(In this vignette, object `H`

is created. It is identical to object `table_tennis`

in the package; to see it type `data(table_tennis)`

at the command line, and to see the help page, type `help(table_tennis)`

).

Suppose we have three players, “A”,“B”, and “C” who play table tennis. We seek to quantify the effect of the serve. The scoreline is as follows:

- A vs B, A serves, 5-1
- A vs B, B serves, 1-3
- A vs C, A serves, 4-1
- A vs C, C serves, 1-2

(note that B does not play C). This dataset is easily analysed with the `hyper2`

package although the model implicitly assumes that the serve strength does not depend on who is serving.

`library("hyper2",quietly=TRUE)`

The first step is to define a `hyper2`

object:

```
H <- hyper2(pnames=c("S","a","b","c"))
H
```

`## (S + a + b + c)^0`

so the likelihood function is uniform, for the only term is raised to the zeroth power (players’ names are not capitalised in R idiom for clarity). Now we have to input the data, and we will go through the four scorelines above, one by one. Note that this approach implicitly assumes independence of scores.

```
H[c("a","S")] %<>% "+"(5 ) # a+S win 5 games
H["b"] %<>% "+"( 1) # b wins 1 game
H[c("a","b","S")] %<>% "-"(5+1) # a+b+S play 1+5=6 games
H
```

`## (S + a)^5 * (S + a + b)^-6 * b`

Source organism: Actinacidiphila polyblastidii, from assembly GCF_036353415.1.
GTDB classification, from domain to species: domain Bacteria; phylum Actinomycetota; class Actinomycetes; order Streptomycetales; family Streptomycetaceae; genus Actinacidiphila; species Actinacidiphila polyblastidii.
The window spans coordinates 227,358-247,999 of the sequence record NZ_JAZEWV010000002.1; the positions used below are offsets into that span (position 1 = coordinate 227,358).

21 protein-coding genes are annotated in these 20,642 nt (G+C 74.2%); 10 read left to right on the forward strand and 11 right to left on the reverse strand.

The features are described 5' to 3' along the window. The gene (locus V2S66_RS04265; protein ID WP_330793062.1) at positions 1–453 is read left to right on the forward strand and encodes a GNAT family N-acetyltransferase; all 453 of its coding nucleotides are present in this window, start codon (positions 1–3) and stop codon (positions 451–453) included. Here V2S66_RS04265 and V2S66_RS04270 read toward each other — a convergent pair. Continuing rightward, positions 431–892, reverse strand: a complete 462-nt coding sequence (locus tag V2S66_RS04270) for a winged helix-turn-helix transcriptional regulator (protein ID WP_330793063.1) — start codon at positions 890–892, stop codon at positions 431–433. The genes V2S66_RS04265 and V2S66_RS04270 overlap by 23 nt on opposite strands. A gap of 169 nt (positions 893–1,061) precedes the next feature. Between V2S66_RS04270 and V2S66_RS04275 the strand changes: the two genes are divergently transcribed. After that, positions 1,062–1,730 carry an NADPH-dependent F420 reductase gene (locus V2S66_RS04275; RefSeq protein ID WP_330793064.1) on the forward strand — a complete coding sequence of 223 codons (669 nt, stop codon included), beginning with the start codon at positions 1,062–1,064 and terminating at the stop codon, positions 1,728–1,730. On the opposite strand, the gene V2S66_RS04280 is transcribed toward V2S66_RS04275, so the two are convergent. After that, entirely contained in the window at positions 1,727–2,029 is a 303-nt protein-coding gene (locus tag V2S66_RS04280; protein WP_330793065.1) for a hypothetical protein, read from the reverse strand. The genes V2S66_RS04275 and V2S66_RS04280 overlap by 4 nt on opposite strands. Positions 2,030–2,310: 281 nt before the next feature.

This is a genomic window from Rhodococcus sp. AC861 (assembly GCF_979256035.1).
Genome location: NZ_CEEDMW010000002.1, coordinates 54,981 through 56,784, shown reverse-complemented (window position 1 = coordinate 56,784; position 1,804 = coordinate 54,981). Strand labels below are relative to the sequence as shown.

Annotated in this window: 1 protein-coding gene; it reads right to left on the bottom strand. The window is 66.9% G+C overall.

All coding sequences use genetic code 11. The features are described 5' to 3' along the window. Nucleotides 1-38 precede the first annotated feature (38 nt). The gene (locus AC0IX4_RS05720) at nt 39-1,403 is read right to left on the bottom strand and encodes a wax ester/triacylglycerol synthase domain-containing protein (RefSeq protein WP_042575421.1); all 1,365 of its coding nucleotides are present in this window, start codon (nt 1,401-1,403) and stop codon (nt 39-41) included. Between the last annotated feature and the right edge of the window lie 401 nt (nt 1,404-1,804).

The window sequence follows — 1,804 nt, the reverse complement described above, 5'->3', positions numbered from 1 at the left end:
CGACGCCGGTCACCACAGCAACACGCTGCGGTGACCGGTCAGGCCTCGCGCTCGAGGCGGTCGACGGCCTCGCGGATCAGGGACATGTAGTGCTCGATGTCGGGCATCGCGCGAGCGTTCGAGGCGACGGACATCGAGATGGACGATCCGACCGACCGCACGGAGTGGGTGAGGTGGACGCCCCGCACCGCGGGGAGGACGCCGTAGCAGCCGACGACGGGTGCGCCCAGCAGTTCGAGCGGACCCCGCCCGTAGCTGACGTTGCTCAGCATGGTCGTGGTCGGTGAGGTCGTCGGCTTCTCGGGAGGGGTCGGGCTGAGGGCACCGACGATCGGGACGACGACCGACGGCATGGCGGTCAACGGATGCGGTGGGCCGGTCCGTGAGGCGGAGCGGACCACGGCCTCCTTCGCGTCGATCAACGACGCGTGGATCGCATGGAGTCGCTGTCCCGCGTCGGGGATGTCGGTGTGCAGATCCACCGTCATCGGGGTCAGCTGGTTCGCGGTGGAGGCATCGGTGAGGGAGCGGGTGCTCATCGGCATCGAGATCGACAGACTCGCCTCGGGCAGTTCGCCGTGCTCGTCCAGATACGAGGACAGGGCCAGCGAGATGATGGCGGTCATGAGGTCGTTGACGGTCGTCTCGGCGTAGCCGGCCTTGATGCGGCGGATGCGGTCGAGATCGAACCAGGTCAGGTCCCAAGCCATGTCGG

The likelihood function is of the form \(\frac{\left(a+S\right)^5b}{\left(a+b+S\right)^6}\). We can add the other observations to \(H\):

```
H[c("b","S")] %<>% "+"(3 ) # b+S win 3 games
H["a"] %<>% "+"( 1) # a wins 1 game
H[c("a","b","S")] %<>% "-"(3+1) # a+b+S play 1+3=4 games
```

```
H[c("a","S")] %<>% "+"(4 ) # a+S win 4 games
H["c"] %<>% "+"( 1) # c wins 1 game
H[c("a","c","S")] %<>% "-"(4+1) # a+c+S play 1+4=5 games
```

```
H["a"] %<>% "+"(1 ) # a wins 1 game
H[c("c","S")] %<>% "+"( 2) # c+S win 2 games
H[c("a","c","S")] %<>% "-"(1+2) # a+c+S play 1+2=3 games
```

For the entire dataset we have

`H`

```
## (S + a)^9 * (S + a + b)^-10 * (S + a + c)^-8 * (S + b)^3 * (S +
## c)^2 * a^2 * b * c
```

Here \(H\) is a likelihood function on \(a,b,c,S\), algebraically proportional to

\[ \frac{(S+a)^9(S+b)^3(S+c)^2a^2bc}{(S+a+b)^{10}(S+a+c)^8} \]

We now find the unconstrained MLE:

```
p1 <- maxp(H)
p1
```

```
## S a b c
## 0.4504171 0.2410390 0.1445159 0.1640281
```

And we can find the support at this point:

```
maxlike_free <- loglik(H,indep(p1))
maxlike_free
```

`## [1] -9.399965`

Now find the MLE conditional on the serve having zero strength:

```
small <- 1e-4
maxlike_constrained <-
maxp(
H,
startp=c(small/2, 1/3-small/2, 1/3-small/2),
fcm=c(-1,0,0), fcv=-small,give=TRUE
)
maxlike_constrained
```

```
## $par
## [1] 9.999977e-05 4.413479e-01 2.941790e-01
##
## $value
## [1] -12.0213
##
## $counts
## function gradient
## 491 75
##
## $convergence
## [1] 0
##
## $message
## NULL
##
## $outer.iterations
## [1] 2
##
## $barrier.value
## [1] 0.0001073469
```

The difference in support is:

```
delta_support <- maxlike_free - maxlike_constrained$value
delta_support
```

`## [1] 2.621339`

and the likelihood ratio is:

```
LR <- exp(delta_support)
LR
```

`## [1] 13.75412`

The difference in support, `delta_support`

, is about 2.62 which exceeds Edwards’s two-units-of-support criterion. We can reject the null. Alternatively, Wilks’s theorem gives us that \(\Lambda=2\log(LR)\) is distributed as chi-squared with one degree of freedom:

```
Lambda <- 2*delta_support
pval <- pchisq(Lambda,df=1,lower.tail=FALSE)
pval
```

`## [1] 0.02203933`